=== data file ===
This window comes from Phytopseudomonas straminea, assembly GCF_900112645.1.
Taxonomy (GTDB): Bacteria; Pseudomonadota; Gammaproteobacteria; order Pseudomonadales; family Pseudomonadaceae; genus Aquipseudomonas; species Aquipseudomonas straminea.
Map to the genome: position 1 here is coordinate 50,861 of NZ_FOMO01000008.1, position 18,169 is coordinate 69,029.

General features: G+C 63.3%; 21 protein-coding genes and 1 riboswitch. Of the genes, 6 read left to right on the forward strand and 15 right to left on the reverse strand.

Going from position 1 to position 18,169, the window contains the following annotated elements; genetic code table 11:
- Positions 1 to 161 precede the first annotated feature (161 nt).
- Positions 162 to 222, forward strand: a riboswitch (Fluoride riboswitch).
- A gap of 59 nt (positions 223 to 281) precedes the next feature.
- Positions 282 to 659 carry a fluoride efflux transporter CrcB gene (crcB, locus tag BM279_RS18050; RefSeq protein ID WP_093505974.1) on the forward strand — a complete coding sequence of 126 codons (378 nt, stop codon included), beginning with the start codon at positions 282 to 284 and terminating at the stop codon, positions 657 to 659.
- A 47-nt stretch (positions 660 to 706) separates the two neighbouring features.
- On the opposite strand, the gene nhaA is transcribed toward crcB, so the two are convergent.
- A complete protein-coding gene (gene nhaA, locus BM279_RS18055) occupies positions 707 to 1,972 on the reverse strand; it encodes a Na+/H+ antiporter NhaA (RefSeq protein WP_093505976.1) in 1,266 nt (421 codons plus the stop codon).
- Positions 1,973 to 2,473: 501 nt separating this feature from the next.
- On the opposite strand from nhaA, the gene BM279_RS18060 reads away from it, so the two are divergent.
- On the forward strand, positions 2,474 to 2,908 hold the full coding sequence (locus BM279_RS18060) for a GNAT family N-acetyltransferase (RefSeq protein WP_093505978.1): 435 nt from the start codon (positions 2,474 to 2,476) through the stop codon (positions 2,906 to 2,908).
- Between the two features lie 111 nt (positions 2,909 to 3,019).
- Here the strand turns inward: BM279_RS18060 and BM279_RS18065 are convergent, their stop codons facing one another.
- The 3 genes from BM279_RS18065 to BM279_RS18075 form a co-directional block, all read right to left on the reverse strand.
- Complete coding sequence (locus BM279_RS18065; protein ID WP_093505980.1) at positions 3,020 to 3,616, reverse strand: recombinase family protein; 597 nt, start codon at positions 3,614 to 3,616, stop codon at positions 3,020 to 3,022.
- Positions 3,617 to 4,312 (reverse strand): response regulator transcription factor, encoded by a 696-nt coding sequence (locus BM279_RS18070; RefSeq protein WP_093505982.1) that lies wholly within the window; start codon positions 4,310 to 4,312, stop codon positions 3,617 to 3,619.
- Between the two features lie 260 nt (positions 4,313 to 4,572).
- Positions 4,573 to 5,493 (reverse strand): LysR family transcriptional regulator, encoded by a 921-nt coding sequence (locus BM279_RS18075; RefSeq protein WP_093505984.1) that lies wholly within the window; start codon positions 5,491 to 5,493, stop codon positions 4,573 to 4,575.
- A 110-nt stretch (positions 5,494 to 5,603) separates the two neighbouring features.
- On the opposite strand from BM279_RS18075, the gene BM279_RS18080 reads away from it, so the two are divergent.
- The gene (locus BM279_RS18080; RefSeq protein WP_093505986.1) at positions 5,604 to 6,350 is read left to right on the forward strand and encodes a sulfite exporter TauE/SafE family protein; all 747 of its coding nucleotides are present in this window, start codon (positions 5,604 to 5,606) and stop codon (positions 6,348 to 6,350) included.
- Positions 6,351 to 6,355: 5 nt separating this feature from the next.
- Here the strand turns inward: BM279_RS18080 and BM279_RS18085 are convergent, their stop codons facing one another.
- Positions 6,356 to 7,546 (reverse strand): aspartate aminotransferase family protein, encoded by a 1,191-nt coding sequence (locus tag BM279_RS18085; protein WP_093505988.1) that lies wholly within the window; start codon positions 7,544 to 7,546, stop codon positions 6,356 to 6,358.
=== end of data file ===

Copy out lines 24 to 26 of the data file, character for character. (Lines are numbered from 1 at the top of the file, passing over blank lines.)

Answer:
- On the opposite strand from BM279_RS18075, the gene BM279_RS18080 reads away from it, so the two are divergent.
- The gene (locus BM279_RS18080; RefSeq protein WP_093505986.1) at positions 5,604 to 6,350 is read left to right on the forward strand and encodes a sulfite exporter TauE/SafE family protein; all 747 of its coding nucleotides are present in this window, start codon (positions 5,604 to 5,606) and stop codon (positions 6,348 to 6,350) included.
- Positions 6,351 to 6,355: 5 nt separating this feature from the next.